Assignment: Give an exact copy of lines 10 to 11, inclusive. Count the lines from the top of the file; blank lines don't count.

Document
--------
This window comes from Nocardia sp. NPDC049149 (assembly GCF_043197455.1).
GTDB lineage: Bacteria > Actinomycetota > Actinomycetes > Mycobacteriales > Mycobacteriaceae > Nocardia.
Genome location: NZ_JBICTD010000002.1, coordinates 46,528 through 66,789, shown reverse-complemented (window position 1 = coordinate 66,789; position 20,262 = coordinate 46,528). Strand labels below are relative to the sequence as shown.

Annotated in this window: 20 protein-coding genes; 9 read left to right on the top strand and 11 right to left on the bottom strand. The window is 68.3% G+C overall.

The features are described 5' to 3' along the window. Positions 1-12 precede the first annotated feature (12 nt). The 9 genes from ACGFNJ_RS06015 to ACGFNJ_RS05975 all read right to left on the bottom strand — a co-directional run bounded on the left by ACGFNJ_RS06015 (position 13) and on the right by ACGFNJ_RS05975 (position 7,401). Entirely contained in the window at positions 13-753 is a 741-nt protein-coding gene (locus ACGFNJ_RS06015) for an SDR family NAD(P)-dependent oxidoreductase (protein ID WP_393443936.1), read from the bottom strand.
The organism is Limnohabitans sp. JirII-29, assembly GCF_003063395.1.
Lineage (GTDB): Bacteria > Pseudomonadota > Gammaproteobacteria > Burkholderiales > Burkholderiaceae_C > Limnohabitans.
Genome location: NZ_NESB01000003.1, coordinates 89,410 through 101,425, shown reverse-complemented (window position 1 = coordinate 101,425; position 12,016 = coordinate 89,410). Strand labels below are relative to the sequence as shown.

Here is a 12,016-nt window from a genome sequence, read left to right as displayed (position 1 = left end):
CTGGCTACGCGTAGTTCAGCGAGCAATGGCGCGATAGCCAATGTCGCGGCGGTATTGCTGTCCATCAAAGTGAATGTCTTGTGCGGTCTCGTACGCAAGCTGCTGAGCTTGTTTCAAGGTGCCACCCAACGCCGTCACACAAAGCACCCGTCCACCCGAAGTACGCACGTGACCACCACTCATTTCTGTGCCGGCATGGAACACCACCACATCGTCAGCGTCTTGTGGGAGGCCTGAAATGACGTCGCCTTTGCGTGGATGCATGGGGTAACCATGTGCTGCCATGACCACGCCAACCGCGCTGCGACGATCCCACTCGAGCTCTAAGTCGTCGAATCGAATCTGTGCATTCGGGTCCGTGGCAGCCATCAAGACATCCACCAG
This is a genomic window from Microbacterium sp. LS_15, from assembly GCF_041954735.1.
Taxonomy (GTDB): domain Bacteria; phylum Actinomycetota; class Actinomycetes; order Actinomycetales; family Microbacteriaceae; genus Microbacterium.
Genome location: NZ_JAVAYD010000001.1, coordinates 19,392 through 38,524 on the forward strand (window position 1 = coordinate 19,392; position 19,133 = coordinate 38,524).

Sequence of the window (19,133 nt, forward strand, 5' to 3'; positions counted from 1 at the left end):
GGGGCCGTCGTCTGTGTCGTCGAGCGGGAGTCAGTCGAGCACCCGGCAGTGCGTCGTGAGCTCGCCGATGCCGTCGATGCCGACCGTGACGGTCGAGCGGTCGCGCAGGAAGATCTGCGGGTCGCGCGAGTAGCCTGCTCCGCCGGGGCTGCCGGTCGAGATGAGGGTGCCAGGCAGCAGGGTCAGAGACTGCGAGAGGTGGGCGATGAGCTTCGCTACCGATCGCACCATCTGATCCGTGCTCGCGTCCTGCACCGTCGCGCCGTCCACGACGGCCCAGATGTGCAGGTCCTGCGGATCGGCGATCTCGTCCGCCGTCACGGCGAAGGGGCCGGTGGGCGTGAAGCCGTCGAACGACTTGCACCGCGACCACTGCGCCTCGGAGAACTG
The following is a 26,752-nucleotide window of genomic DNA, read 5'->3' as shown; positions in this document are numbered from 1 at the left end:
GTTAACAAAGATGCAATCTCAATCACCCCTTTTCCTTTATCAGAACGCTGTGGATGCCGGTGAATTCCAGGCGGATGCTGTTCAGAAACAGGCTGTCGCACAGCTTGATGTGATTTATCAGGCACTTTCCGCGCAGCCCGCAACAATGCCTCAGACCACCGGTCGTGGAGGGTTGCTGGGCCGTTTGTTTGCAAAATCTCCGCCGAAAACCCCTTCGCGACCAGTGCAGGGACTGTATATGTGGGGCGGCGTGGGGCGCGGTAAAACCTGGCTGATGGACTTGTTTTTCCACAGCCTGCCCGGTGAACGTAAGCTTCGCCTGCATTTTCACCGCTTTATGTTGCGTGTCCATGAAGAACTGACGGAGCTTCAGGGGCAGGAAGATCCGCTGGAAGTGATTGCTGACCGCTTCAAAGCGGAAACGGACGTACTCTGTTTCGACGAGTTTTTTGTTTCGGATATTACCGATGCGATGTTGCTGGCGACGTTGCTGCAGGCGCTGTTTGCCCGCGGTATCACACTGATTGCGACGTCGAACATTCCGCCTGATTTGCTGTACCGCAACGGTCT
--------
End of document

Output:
CTGGCTACGCGTAGTTCAGCGAGCAATGGCGCGATAGCCAATGTCGCGGCGGTATTGCTGTCCATCAAAGTGAATGTCTTGTGCGGTCTCGTACGCAAGCTGCTGAGCTTGTTTCAAGGTGCCACCCAACGCCGTCACACAAAGCACCCGTCCACCCGAAGTACGCACGTGACCACCACTCATTTCTGTGCCGGCATGGAACACCACCACATCGTCAGCGTCTTGTGGGAGGCCTGAAATGACGTCGCCTTTGCGTGGATGCATGGGGTAACCATGTGCTGCCATGACCACGCCAACCGCGCTGCGACGATCCCACTCGAGCTCTAAGTCGTCGAATCGAATCTGTGCATTCGGGTCCGTGGCAGCCATCAAGACATCCACCAG
This is a genomic window from Microbacterium sp. LS_15, from assembly GCF_041954735.1.